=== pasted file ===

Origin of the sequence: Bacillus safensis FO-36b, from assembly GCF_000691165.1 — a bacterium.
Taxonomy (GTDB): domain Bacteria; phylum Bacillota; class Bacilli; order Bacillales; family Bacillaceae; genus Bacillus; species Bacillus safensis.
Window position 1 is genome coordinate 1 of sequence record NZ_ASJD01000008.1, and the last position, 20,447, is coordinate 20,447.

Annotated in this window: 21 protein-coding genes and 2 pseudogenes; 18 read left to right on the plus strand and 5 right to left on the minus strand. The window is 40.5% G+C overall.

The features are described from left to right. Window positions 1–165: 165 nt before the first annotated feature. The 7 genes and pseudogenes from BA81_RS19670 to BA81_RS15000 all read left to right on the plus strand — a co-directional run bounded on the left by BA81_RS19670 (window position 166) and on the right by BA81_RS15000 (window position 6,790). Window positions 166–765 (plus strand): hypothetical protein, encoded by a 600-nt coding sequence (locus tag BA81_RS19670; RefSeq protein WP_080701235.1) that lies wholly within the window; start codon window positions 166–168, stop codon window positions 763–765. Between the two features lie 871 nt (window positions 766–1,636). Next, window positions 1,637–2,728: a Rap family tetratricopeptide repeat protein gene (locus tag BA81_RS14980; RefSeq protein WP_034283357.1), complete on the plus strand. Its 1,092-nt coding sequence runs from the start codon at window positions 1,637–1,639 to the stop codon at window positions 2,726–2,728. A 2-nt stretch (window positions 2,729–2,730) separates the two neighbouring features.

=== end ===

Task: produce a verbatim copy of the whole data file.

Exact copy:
Origin of the sequence: Bacillus safensis FO-36b, from assembly GCF_000691165.1 — a bacterium.
Taxonomy (GTDB): domain Bacteria; phylum Bacillota; class Bacilli; order Bacillales; family Bacillaceae; genus Bacillus; species Bacillus safensis.
Window position 1 is genome coordinate 1 of sequence record NZ_ASJD01000008.1, and the last position, 20,447, is coordinate 20,447.

Annotated in this window: 21 protein-coding genes and 2 pseudogenes; 18 read left to right on the plus strand and 5 right to left on the minus strand. The window is 40.5% G+C overall.

The features are described from left to right. Window positions 1–165: 165 nt before the first annotated feature. The 7 genes and pseudogenes from BA81_RS19670 to BA81_RS15000 all read left to right on the plus strand — a co-directional run bounded on the left by BA81_RS19670 (window position 166) and on the right by BA81_RS15000 (window position 6,790). Window positions 166–765 (plus strand): hypothetical protein, encoded by a 600-nt coding sequence (locus tag BA81_RS19670; RefSeq protein WP_080701235.1) that lies wholly within the window; start codon window positions 166–168, stop codon window positions 763–765. Between the two features lie 871 nt (window positions 766–1,636). Next, window positions 1,637–2,728: a Rap family tetratricopeptide repeat protein gene (locus tag BA81_RS14980; RefSeq protein WP_034283357.1), complete on the plus strand. Its 1,092-nt coding sequence runs from the start codon at window positions 1,637–1,639 to the stop codon at window positions 2,726–2,728. A 2-nt stretch (window positions 2,729–2,730) separates the two neighbouring features.